As HIMSS14 approaches, we are sharing a pre-show guest blog series from health IT industry experts on trends you can expect to hear about at the event. Below is a guest contribution from Justin Barnes, a vice president at Greenway, chairman emeritus of the national Electronic Health Records Association (EHR Association) and co-chair of the Accountable Care Community of Practice (ACCoP).
Few, if any, aspects of healthcare have historically grown as quickly as mobile delivery. If you are reading this on a phone or tablet, you have a sense of mobile technology. If you can similarly access EHR functionality integrated with patient records, you have reached one forefront of mobile care. And if you are considering downloading mobile medical applications for informational, clinical or financial reasons to further streamline your care network, you may well have reason to pause: Do they work? Are they safe for patients? Meet data security or HIPAA compliance? How to choose?
The subset of mobile medical applications - more than 40,000 alone labeled for healthcare available today - is of course the explosion within the growth, for both care providers and patient-consumers. Described as anything from the Wild West to an innovation panacea to an opportunistic hindrance, a variety of steps in recent months and into the new year are settling the industryâ€™s approach to mobile apps and mobile delivery toward the potential of meaningful interaction between provider and patient:
â€¢ In December, HIMSS published its nearly 50-page comprehensive roadmap, Mobile Health Apps: A Practical Guide for Healthcare Stakeholders, recommended reading for any practice, health or hospital system.
â€¢ The annual mHealth Summit, also in December, drew more than 5,000 attendees with intent to foster best practices within health systems, pharma, policy and payers, and featured international speakers.
â€¢ In January at the IHE North America Connectathon, the inclusion of standards organizations within the personal health apps, device and mobility segment, invited to pursue integration with healthcare information technologies, is an important step in the maturing of mobile health.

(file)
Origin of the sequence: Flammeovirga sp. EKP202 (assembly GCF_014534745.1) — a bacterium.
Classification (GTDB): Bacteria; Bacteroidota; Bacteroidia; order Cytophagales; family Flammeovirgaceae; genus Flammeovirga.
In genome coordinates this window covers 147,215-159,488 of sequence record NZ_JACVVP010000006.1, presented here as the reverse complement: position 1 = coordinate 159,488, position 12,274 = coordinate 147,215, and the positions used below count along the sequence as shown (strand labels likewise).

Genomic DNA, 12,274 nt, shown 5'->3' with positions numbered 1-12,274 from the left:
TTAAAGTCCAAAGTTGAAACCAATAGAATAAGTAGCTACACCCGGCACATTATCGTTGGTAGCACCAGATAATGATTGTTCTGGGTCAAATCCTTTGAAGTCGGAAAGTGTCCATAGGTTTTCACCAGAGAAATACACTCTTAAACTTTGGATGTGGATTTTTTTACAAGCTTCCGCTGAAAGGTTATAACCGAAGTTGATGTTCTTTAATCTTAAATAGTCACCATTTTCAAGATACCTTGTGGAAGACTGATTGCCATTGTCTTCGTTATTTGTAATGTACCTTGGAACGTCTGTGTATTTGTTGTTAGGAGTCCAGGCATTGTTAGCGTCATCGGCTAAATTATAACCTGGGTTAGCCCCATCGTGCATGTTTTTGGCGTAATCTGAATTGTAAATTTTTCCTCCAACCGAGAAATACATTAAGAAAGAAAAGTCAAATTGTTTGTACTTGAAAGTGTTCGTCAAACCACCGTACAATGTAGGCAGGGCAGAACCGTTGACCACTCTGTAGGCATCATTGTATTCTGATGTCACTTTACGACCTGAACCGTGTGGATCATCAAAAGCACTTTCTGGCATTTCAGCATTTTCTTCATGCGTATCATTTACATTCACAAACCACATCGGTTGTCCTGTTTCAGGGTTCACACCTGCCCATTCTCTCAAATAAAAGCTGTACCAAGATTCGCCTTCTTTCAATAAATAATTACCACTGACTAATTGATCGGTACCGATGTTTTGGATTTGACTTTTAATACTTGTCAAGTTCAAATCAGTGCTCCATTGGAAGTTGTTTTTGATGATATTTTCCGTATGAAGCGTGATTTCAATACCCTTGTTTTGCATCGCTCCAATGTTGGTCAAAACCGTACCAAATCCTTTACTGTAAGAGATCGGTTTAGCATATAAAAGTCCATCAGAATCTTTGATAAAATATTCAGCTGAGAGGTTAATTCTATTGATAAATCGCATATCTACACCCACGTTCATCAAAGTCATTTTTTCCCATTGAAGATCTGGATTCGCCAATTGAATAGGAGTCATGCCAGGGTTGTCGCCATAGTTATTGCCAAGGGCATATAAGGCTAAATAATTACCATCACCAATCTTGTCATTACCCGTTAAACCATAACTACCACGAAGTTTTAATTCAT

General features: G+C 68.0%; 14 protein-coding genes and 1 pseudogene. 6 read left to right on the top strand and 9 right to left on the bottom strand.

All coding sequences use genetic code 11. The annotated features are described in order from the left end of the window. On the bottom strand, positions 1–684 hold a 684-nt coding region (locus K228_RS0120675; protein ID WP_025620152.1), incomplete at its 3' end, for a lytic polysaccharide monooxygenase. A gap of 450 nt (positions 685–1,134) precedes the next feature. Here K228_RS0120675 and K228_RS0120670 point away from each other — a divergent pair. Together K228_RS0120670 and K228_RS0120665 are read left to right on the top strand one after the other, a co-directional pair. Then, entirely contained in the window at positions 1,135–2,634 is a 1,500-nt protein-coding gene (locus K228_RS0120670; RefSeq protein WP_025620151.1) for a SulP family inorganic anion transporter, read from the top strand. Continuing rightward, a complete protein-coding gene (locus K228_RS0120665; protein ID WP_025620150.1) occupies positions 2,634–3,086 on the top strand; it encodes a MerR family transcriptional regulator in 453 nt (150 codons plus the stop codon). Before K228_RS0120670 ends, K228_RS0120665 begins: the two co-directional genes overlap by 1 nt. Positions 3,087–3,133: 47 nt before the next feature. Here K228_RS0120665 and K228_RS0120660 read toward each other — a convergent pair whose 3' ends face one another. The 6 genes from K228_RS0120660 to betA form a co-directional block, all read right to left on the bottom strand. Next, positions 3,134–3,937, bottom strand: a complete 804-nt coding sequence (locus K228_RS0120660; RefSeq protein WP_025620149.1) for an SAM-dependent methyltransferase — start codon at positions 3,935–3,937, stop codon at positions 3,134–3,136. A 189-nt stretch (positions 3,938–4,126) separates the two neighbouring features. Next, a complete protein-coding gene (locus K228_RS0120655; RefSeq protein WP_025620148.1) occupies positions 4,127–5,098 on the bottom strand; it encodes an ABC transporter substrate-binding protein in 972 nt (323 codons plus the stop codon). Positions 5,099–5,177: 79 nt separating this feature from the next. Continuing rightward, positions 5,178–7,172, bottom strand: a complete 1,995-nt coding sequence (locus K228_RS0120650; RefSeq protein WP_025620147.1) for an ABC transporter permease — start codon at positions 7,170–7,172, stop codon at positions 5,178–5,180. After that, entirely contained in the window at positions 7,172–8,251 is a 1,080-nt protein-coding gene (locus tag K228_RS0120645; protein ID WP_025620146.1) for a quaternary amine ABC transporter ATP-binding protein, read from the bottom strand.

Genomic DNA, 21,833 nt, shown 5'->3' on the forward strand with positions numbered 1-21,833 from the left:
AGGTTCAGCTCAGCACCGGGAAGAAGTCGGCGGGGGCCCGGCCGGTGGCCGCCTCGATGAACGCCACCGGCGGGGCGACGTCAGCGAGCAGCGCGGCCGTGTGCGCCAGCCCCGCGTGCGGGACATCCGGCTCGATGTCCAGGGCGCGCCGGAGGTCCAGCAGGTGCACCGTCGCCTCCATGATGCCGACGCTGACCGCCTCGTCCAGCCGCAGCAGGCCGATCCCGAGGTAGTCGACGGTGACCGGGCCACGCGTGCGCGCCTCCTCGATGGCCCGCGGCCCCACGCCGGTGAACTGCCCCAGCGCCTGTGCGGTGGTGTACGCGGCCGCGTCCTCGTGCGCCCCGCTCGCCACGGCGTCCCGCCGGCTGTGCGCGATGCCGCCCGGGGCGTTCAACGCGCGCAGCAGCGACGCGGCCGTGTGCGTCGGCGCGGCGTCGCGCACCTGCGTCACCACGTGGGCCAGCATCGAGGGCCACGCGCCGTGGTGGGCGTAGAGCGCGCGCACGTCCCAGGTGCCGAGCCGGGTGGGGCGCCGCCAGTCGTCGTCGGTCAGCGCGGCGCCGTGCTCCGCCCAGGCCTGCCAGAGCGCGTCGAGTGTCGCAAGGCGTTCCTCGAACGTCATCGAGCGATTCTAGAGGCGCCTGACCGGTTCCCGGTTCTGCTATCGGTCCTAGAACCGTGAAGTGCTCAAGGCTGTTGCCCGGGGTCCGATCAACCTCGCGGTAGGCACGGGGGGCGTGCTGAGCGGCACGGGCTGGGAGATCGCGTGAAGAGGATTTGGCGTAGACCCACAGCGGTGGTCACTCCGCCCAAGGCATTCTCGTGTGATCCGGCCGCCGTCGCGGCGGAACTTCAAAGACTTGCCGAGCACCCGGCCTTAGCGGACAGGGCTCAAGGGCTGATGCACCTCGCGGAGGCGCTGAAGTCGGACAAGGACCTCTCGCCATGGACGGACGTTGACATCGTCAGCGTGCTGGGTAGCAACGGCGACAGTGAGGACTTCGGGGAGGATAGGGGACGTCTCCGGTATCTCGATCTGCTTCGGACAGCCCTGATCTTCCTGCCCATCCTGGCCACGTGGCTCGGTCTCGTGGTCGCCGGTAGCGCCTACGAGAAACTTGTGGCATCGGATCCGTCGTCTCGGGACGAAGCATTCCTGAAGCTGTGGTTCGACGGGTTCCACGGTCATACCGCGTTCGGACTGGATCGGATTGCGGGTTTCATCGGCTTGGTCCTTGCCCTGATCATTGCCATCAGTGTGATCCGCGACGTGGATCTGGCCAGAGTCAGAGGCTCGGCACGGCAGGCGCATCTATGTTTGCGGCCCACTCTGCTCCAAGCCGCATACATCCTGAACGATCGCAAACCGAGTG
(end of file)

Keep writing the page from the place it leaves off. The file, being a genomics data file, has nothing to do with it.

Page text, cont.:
â€¢ And likely no other step was as anticipated as last Septemberâ€™s FDA final guidance on mobile medical applications. Here the agency stated that medical devices, accessories to regulated medical devices, or apps that transform a mobile platform into a medical device carrying certain levels of risk, are subject to oversight. For example, those providing a medical image for diagnostic purposes from a PACS archive onto a smartphone or tablet, or an app that offers ECG capability to detect abnormal heart rhythms or diagnose a heart attack.
The FDAâ€™s narrow regulatory definition was itself recognition of the maturity of mobile EHR and personal health record technology excluded from oversight, as well as apps that measure, monitor, offer lists or reminders, self-manage or offer simple clinical decision support around symptoms or drug checks.
Continued Growth and Challenges
This of course leaves a very large market the health IT industry must continue to vet on behalf of providers and patients.
The Robert Wood Johnson Foundation predicts a 25 percent growth in available apps annually, and that 500 million consumers and providers worldwide will use a mobile health app within the next two years. Thatâ€™s a predicted $8 billion market by 2018, says GlobalData, a 44 percent annual rise from the $500 million market experienced in 2010.
Itâ€™s no wonder that Apple and Google recently secured meetings with FDA officials in preparation of bringing products to market. Thankfully what is also maturing is the infrastructure around mobile data, as global firms such as Intel advance secure cloud technology and data warehousing, because much of healthcare delivery and therefore mobile health is driven by data.
At my company, Greenway, we have approached mobility on two fronts. One is providing applications to place EHR functions onto phones and tablets. The other is integrating vetted apps into the EHR through API technology and then available to providers and their communities of health.
The next step is bringing providers and patients together.
Patient-Provider Convergence Still Forming
Right now there are sophisticated apps that providers can display on tablets with anatomical images, showing patients precisely what a procedure entails and allowing notes, drawings and enhanced visuals. Patients can use it as well to send back follow up queries, all of which can enhance the provider-patient relationship.
For patient-consumers, there are healthcare plan apps that locate providers and hospitals in network, details out-of-pocket costs per provider and include patient discharge satisfaction surveys and board certifications.
Still to come though is full integration of provider and patient apps that advance clinical care and outcomes, or help patients manage â€“ not just understand â€“ their medical condition or latest monitor rates. But should apps give rise to a real-time mobile consultation?
This is the challenge for the health IT and the healthcare industry overall to address. Itâ€™s a matter of determining the right ongoing remote or mobile link between provider and patient that can be merged into workflows, not add costs, can be billed when appropriate, merged into patient records and satisfies care coordination payment and delivery models.
The foundations are being laid to mature mobile health on these fronts, because how far away are we from patients being prescribed an app? Or more so from patients asking their providers for one?